Ask the Dentist: A mum's advice on how best to save a tooth that's been knocked out
Lucy Stock, dentist at Gentle Dental Care, Belfast, advises on the best way to save a tooth that has been accidentally knocked out
LAST week I got the call that I had always dreaded. My eldest son had been hit by a hockey stick in the mouth when the kids were messing around waiting for the sports bus.
I waited as non-patiently as a dentist mum does for him to arrive at the surgery and then in a squeaky, unconvincing voice told him that it wasn’t too bad. Half an hour and one nerve regenerating 'temporary' later the tooth was rebuilt. Fingers crossed that the tooth will stay alive with the new generation materials.
On the way home I listened to a father describe how his daughter was suffering from facial paralysis due to brain cancer which definitely put a half a missing tooth into perspective.
Since then parents have been asking me what is the best thing to do if it happens to their child or if a tooth gets totally knocked out. Firstly, if it's just a fragment of the tooth, try to find it as it may help rebuilding it.
If the entire tooth is knocked out, the main thing is to remain calm as time is of the essence (have your meltdown later). Find the tooth and then look carefully before picking it up. You want to aim to touch only the crown of the tooth, the part covered in enamel that you normally see and not the root which is covered in precious cells.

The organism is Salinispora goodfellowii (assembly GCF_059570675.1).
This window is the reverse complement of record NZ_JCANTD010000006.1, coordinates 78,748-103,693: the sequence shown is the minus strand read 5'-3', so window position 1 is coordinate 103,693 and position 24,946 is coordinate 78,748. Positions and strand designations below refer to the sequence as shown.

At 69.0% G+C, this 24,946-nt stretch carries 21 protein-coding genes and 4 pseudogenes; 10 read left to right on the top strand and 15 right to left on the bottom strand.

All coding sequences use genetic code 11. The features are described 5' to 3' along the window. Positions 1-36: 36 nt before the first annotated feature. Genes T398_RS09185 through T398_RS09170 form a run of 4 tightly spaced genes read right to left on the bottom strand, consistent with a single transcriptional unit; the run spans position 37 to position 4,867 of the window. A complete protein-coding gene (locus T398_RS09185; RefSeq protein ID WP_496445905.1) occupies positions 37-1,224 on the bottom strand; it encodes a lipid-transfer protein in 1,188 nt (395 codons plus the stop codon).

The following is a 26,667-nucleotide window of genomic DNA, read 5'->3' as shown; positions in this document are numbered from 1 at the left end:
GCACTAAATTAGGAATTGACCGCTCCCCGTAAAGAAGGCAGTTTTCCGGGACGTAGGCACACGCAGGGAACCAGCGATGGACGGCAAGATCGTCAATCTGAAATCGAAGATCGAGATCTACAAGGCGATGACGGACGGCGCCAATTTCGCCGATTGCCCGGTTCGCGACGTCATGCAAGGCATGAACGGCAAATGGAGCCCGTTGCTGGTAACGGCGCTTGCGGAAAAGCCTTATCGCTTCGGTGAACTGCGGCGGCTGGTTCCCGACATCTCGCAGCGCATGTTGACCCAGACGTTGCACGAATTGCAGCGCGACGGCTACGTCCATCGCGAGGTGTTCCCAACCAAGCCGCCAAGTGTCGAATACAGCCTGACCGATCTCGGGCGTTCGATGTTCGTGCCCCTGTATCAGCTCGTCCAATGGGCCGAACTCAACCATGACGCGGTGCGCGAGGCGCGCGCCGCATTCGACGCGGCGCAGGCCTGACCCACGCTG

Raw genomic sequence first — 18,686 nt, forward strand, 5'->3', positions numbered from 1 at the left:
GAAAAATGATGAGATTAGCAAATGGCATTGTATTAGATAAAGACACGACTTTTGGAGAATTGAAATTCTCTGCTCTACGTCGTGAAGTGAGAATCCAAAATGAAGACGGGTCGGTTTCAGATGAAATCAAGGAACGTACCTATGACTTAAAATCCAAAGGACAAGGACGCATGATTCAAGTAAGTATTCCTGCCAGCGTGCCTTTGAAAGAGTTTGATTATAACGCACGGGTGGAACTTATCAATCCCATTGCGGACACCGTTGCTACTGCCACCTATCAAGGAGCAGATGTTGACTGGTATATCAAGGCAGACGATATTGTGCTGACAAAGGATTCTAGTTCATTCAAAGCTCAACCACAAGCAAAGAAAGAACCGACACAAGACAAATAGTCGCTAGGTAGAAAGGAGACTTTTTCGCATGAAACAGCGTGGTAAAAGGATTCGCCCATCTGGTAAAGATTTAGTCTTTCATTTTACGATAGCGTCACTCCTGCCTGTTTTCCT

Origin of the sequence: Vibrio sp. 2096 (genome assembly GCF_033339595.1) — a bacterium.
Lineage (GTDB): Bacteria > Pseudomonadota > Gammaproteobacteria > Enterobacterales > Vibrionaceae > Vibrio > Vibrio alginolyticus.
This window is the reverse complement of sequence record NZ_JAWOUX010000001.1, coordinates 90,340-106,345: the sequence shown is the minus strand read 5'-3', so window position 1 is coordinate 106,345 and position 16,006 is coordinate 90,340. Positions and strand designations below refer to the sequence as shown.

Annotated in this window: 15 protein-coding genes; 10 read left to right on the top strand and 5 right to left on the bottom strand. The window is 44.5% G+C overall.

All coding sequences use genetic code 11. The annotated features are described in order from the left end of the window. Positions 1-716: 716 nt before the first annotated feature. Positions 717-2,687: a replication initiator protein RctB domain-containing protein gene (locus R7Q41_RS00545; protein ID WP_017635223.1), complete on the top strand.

The person can hold their tooth and then gently spit on the tooth root or flow water over it to clean it. If you’re in a sports environment wear a pair of gloves. Don’t worry if there’s blood in the saliva as this will actually help with the healing. Avoid temptation to scrub the tooth clean.
Insert the tooth as quickly as feasibly possible and give the person a clean tissue to gently bite the tooth into position. Leave the tissue in place and go straight to a dentist. The exception is if a baby tooth is knocked out – never reinsert it.
There will be times when immediate reinsertion of the tooth is not practical. The thinking is not to let the tooth dry out as this kills the cells on the root. Keep the tooth in a container of saliva, blood, milk or water (in that order of preference). Sport events organisers could consider adding a Save-A-Tooth pot to their first aid kit. This contains Hanks salt solution which gives the tooth the best chance of staying alive until the person sees a dentist.